Friday's decision is a victory for the United Federation of Teachers and the NAACP, which had sued to block the closures announced by the Board of Education back in January.
They contended that the board had failed to comply with Education Law by failing to provide hard copies of education impact statements, which detail the schools that would be closed or phased out and why.
It was also argued that the board issued "last minute" notifications of public hearings, and those hearings did not satisfy what is mandated by the law.
The Panel for Education Policy voted to close the 19 schools because they were performing below grade after a raucous hearing on January 26, 2010. The judge has declared that vote null and void.
In her ruling, Justice Joan Lobis concluded that the panel committed "significant violations of Education Law."
She ruled that the panel "appeared to trivialize the whole notion of community involvement in decisions regarding the closing or phasing out of schools" when making its argument before the court.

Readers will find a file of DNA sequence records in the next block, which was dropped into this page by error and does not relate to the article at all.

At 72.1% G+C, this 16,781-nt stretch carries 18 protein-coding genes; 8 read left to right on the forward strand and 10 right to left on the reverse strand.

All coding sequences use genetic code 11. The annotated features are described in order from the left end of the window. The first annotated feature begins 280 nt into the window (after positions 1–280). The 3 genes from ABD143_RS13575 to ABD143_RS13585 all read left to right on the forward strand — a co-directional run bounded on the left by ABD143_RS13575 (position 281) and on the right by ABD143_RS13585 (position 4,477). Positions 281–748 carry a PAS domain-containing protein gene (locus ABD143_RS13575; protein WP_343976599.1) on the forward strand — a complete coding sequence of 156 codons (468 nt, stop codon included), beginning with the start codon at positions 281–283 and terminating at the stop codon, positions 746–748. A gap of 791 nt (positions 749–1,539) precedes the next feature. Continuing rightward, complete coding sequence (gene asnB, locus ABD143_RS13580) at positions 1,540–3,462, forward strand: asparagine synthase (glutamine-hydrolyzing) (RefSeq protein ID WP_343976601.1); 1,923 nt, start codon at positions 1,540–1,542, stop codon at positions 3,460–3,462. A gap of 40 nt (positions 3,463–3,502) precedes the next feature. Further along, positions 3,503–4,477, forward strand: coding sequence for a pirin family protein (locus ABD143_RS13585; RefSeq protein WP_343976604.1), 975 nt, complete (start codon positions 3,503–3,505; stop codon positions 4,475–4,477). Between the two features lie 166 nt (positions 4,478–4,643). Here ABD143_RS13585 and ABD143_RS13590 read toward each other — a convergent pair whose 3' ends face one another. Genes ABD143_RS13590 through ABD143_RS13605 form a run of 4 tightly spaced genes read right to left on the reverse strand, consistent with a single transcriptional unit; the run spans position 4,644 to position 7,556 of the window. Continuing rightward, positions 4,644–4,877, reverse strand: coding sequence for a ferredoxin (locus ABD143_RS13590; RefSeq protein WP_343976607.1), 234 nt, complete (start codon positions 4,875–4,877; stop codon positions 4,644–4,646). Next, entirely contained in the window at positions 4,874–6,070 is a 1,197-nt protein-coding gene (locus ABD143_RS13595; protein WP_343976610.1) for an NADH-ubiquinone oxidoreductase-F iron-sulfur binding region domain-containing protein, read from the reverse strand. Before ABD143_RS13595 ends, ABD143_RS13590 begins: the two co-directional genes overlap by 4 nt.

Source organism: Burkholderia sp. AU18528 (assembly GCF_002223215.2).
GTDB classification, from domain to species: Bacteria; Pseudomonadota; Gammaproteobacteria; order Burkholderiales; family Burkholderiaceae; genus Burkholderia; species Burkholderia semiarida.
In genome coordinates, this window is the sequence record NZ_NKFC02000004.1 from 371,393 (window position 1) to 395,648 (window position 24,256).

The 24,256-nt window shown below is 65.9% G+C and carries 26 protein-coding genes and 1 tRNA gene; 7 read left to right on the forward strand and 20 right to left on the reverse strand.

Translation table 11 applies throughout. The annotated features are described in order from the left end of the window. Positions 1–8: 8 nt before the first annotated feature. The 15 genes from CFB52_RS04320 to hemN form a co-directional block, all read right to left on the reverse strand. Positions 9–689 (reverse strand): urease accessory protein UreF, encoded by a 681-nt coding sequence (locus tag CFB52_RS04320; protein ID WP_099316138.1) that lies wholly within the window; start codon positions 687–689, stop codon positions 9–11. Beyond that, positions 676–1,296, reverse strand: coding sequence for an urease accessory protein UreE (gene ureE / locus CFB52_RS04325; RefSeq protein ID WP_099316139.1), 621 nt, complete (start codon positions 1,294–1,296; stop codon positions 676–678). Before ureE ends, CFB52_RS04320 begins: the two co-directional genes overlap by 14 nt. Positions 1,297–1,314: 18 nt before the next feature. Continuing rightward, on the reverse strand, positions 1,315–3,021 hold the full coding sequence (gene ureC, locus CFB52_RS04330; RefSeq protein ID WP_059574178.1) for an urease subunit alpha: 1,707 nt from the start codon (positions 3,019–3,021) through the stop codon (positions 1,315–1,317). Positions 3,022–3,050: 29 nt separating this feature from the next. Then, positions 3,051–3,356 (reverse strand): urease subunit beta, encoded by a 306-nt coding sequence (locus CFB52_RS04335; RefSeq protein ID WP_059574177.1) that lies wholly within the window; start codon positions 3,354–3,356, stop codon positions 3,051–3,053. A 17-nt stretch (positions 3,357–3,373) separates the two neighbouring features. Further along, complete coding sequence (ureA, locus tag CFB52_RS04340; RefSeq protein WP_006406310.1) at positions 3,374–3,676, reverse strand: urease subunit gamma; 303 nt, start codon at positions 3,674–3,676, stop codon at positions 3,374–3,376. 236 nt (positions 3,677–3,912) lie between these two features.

The city, she also said, "failed to provide the detailed analysis an impact statement mandates."
The city must reissue the statements for the 19 schools before it completes the process of finding seats for the thousands of student who applied to those schools, she ruled.
The decision, she ruled, is not intended to delay admissions notifications for the other 80,000 eighth-graders city wide who did not apply to the schools that are affected.
LINK: READ JUDGE'S DECISION
New York City Schools Chancellor Joel Klein said the city will be sending out high school acceptance letters to students' homes immediately.
"We anticipate that by mid-week all students will have received their letters," he said, adding that no students were matched to schools targeted for phase out.
"Depending on the outcome of the appeal of the judge's decision, those schools might accept new students. As a result, students who applied to those schools will also receive a letter stating that, should the schools remain open, they may select one of them," he said.
Since 2003, 91 schools have been phased out and 335 new schools were created.
High schools citywide graduate 60-percent of students, while the new high schools graduate 75-percent.
Schools that were targets for closing this year were located in every borough, except for Staten Island.
The schools are: